- Josh Cooper at Puck Daddy58 mins ago
TORONTO – Team Europe’s players said they relished the opportunity to go further in an international tournament than they’ve ever gone before.
All are made of up of countries that never have played deep in a ‘best-on-best’ event, which made their World Cup semifinal game against Sweden a new experience for them.
They made the most of it in a 3-2 overtime win over the favored Swedes.
Team Europe, which is made up of players not from Sweden, Finland, the Czech Republic or Russia have come together quickly in this tournament. This teamwork showed Sunday against the structured Swedes.
“This group hasn’t needed any magic,” coach Ralph Krueger said the day before the game. “There’s a lot of magic just happening naturally.”
Tomas Tatar scored the overtime winner 3:43 into the overtime after the took a feed from Mats Zuccarello in front of Henrik Lundqvist and put the puck past the Swedish netminder. After Tatar scored, the European players mobbed him int he corner and jumped up and down with one another.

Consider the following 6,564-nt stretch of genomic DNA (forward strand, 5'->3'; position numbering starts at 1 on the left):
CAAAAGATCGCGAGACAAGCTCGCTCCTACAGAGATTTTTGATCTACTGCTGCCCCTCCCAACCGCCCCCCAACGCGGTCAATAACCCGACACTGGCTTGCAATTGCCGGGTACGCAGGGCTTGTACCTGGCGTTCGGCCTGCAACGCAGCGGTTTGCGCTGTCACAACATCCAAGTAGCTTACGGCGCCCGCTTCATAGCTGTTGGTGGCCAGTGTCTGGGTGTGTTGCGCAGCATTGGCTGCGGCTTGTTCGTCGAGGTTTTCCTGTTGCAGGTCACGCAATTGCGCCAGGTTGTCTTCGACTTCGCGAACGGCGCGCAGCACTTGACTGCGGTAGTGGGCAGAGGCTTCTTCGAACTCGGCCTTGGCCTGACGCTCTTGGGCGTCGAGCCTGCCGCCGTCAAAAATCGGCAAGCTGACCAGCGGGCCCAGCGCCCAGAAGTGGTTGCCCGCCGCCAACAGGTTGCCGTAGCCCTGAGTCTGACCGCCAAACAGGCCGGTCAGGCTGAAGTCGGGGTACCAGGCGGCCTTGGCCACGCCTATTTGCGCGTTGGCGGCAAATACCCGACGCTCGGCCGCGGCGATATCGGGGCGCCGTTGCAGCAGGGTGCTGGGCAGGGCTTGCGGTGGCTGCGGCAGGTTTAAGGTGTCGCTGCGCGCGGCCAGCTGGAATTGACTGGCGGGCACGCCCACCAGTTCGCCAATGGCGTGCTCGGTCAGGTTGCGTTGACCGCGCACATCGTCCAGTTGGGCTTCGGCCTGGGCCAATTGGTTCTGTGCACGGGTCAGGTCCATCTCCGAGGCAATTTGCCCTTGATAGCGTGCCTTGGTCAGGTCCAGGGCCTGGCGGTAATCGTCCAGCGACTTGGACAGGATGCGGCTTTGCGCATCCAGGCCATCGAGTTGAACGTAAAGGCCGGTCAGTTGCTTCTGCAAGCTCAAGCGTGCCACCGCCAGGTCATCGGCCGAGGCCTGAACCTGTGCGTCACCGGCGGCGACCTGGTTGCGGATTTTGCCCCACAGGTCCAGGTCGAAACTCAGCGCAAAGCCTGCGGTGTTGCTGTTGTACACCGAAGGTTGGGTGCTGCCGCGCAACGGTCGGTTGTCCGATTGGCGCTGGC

They will now face Team Canada in the World Cup best-of-three final series, which starts Tuesday.
- Jen Neale at Puck Daddy3 hrs ago
Even during training camp, things can get heated as bubble players compete for a roster shot.
At Ottawa Senators camp, defenseman Patrick Sieloff – who was acquired in the offseason for Alex Chiasson – made contact with the head of Clarke MacArthur in a play along the boards.
MacArthur immediately went to the ice clutching his head.
Bobby Ryan, who is not known for being much of a fighter, went directly after Sieloff. The officials struggled to break the two of them up. Minutes later, Chris Neil came over to exchange words with Sieloff.
MacArthur was able to make if off the ice with the help of teammates.
Clarke MacArthur needing help off the ice after a big hit from Patrick Sieloff. pic.twitter.com/O3R4UsZYRu
— Brent Wallace (@tsn_wally) September 25, 2016
Senators GM Pierre Dorian addressed the media at the end of practice.
- Josh Cooper at Puck Daddy3 hrs ago
Last Season: 48-28-6 (102 points), 2nd in the Pacific, 5th in the West